Victoria and Albert Museum, National Art Library, the largest art library in the world, it holds documentary material concerning the fine and decorative arts of many countries and periods. It is also the curatorial department for the art, craft and design of the book. Amongst the manuscript collections are papers of Sir Edwin Landseer, Thomas Gainsborough, Sir Thomas Lawrence, Dante Gabriel Rossetti and Graham Sutherland as well as many other artists, writers, curators and art critics, societies and dealers. Information on the collections and a catalogue are available online.
Wallace Collection Extensive archives relating to the art and object collections were built up by the Marquesses of Hertford in the 19th century and bequeathed to the nation by Lady Wallace, including a large number of 18th and 19th century sales catalogues, records of founders and trustees. Information on material held by the Wallace Collection is available online. In addition administrative records of the Wallace Collection are held by The National Archives.
William Morris Gallery William Morris lived in this house from 1848-1856. It now holds a permanent collection illustrating his life, achievements and influence. Archival collections include correspondence and writings of William Morris and his associates, such as Arthur Mackmurdo and Frank Brangwyn.
6.3 Overseas institutions
Many collections of correspondence and papers of British artists are held by foreign institutions, especially those in America. Foremost among these are the Huntington Library, California, and the Houghton Library, Harvard University, Massachusetts.
The Find an archive tool includes a list of overseas repositories holding collections relating to British history.
6.4 Local record offices
Local record offices also hold collections relating to art and artists, including family papers of art collectors and patrons, records relating to an artist’s personal background and the papers of local art societies and art clubs.
Addresses and contact details for local record offices in the UK are available via the Find an archive tool.
6.5 Schools of art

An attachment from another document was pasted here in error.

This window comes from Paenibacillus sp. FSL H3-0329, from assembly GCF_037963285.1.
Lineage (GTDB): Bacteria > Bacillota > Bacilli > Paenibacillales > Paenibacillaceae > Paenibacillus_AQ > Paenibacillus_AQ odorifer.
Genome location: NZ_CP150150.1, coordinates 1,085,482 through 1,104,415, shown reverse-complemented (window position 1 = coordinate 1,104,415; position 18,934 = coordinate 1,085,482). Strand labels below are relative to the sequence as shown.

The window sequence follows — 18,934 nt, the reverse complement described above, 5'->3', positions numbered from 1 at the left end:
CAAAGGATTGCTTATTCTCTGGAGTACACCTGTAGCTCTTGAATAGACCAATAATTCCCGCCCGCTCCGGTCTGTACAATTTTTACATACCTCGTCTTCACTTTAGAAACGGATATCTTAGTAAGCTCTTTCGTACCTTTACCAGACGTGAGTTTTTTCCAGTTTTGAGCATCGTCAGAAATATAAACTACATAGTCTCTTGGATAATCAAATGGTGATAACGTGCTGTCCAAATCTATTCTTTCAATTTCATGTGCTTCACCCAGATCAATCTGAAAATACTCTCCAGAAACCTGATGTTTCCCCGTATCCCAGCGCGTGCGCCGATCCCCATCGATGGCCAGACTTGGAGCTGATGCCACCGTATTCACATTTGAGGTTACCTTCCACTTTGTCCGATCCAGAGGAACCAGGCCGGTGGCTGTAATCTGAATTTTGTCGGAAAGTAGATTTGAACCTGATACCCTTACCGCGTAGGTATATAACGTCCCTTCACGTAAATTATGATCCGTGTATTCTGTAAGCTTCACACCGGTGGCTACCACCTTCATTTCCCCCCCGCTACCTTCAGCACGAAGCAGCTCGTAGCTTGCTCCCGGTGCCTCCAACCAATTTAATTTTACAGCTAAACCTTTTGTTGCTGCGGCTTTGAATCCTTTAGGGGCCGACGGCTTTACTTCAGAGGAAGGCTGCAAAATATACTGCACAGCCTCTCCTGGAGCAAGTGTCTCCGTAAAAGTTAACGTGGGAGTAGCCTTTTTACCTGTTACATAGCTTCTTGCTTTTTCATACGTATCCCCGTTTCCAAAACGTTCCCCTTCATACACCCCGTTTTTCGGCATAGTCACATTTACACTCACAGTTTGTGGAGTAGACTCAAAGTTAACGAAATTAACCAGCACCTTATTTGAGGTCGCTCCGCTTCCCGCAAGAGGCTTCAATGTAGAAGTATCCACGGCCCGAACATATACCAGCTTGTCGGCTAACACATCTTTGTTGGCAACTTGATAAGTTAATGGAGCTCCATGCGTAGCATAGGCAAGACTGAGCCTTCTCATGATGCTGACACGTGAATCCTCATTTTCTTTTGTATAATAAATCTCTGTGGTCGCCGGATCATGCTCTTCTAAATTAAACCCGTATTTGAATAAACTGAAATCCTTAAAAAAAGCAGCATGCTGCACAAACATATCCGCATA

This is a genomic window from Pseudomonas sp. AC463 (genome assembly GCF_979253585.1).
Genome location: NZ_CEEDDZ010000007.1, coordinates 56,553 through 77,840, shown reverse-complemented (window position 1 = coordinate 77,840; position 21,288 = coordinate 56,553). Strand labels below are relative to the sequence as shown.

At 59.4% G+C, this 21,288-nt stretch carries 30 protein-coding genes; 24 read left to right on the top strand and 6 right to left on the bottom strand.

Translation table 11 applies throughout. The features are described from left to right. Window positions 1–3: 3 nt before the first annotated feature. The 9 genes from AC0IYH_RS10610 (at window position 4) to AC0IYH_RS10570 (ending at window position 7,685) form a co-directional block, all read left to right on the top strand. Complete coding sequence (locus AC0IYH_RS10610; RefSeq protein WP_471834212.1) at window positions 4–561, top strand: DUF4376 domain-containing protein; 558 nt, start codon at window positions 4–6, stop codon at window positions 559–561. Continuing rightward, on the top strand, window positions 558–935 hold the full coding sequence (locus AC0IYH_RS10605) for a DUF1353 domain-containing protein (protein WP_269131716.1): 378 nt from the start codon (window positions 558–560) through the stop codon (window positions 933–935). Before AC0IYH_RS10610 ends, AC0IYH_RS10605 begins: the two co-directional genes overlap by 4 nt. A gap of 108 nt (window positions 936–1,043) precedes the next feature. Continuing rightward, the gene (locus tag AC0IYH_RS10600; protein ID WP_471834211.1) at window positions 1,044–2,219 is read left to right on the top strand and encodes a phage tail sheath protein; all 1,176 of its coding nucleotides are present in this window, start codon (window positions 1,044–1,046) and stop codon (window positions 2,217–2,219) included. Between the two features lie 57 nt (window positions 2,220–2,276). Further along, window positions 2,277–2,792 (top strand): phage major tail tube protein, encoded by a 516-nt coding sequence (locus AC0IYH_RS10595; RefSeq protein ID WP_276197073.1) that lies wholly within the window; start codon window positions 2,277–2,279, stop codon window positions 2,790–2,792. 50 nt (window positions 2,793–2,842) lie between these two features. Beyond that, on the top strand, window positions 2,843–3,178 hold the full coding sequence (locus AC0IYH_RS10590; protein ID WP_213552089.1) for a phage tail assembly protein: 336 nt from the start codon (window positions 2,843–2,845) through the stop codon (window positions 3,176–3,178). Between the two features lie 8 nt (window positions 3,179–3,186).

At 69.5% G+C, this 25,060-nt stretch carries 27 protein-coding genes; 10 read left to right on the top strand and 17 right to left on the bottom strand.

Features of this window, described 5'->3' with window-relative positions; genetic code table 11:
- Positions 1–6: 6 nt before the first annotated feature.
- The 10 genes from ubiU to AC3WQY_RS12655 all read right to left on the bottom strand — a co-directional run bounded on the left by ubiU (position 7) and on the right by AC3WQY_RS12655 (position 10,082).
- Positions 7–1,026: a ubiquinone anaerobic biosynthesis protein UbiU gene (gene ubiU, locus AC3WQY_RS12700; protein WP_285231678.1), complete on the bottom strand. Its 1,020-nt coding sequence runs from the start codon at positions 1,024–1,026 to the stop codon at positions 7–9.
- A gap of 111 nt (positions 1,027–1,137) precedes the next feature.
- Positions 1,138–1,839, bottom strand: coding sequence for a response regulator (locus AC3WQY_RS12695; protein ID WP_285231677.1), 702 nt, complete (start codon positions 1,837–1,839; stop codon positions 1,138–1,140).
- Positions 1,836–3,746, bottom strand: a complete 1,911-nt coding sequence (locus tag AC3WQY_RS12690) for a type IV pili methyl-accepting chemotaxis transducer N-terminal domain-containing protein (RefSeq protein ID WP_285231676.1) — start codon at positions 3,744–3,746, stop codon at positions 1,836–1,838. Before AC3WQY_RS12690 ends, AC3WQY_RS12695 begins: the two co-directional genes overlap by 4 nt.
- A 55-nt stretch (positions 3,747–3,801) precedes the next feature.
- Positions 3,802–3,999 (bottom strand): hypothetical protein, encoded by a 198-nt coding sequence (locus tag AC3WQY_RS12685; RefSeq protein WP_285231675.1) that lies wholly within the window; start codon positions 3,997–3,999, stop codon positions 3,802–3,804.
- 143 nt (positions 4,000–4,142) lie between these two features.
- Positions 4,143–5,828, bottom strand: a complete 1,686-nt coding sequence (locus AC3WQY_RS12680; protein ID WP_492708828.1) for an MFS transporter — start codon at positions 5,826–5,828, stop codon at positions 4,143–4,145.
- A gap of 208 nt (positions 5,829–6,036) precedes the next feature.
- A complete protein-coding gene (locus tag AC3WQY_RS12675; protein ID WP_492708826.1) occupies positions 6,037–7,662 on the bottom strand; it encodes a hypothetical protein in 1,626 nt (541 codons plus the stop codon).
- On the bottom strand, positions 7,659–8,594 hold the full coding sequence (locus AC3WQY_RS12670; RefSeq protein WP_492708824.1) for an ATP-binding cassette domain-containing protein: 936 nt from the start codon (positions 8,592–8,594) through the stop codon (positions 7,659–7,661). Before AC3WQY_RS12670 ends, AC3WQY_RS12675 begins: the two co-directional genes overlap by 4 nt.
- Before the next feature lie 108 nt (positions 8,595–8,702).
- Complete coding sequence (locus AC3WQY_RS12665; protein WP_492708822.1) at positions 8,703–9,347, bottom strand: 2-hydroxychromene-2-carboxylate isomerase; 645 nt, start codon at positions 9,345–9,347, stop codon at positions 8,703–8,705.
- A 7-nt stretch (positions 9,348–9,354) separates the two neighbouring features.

Many art colleges hold their own records which contain rich information on art education over the last 150 years. These records are likely to include governors’ minute books, letter books, registers of students, prospectuses and annual reports. Some colleges (such as Edinburgh College of Art) have their own facilities for accommodating researchers; others have deposited their records in local or national institutions.
7. Useful links
The Archives Hub provides a single point of access to descriptions of archives held in UK universities and colleges. At present these are listed mainly at collection level, although where possible they are linked to complete catalogue descriptions.
Archives in London and the M25 area – AIM25 – is a major project to provide electronic access to collection level descriptions of the archives of over 50 higher education institutions and learned societies within the greater London area.
The British Cartoon Archive is dedicated to the history of British cartooning over the last two hundred years. The BCA holds the artwork for more than 150,000 British editorial, socio-political, and pocket cartoons, supported by large collections of comic strips, newspaper cuttings, books and magazines.
Scottish Archive Network (SCAN) – the project aims to revolutionise access to Scotland’s archives by providing a single electronic catalogue to the holdings of more than 50 Scottish archives.
8. Further reading
The principal biographical reference works for artists are the international works by Ulrich Thieme and Felix Becker (edited by Hans Vollmer), Allgemeines Lexikon der bildenden Kunstler von der Antike bis zur Gegenwart (37 vols, 1965-1966), and Emmanuel Benezit, Dictionnaire critique et documentaire des peintres, sculpteurs, dessinateurs et graveurs de tous les temps et de tous les pays par un groupe d’ecrivains specialistes francais et etrangers (10 vols, 1976).
There is no single English language work comparable. The largest art and artists dictionary in English is Jane Turner (ed), The dictionary of art (34 vols, 1996).
Researchers might also make use of the series of the Dictionary of British art series, published by the Antique Collectors Club (ACC). The volumes currently available are:
Christopher Wood, Victorian painters (1995)
J Johnson and A Greutzner, British artists 1880-1940 (1976)
Frances Spalding, 20th century painters and sculptors (1991)
David Buckman, Dictionary of artists in Britain since 1945 (1998)
Other publications by the ACC in a similar useful style include:
Simon Houfe, The dictionary of British book illustrators and caricaturists, 1800-1914 (1978)
Ellis Waterhouse, The dictionary of British 18th century painters in oils and crayons (1981)
A further general biographical reference work of use generally is Who’s who in art, which has been occasionally published since 1927. Also:
Bryans Dictionary of painters and engravers (5 vols, 1925)
Rupert Gunnis, Dictionary of British sculptors 1660-1851 (1951)
Alan Winsor (ed), A handbook of modern British painting 1900-80 (1992)
Alan Winsor (ed), A checklist of painters in the Witt Library c1200-1994 (1995)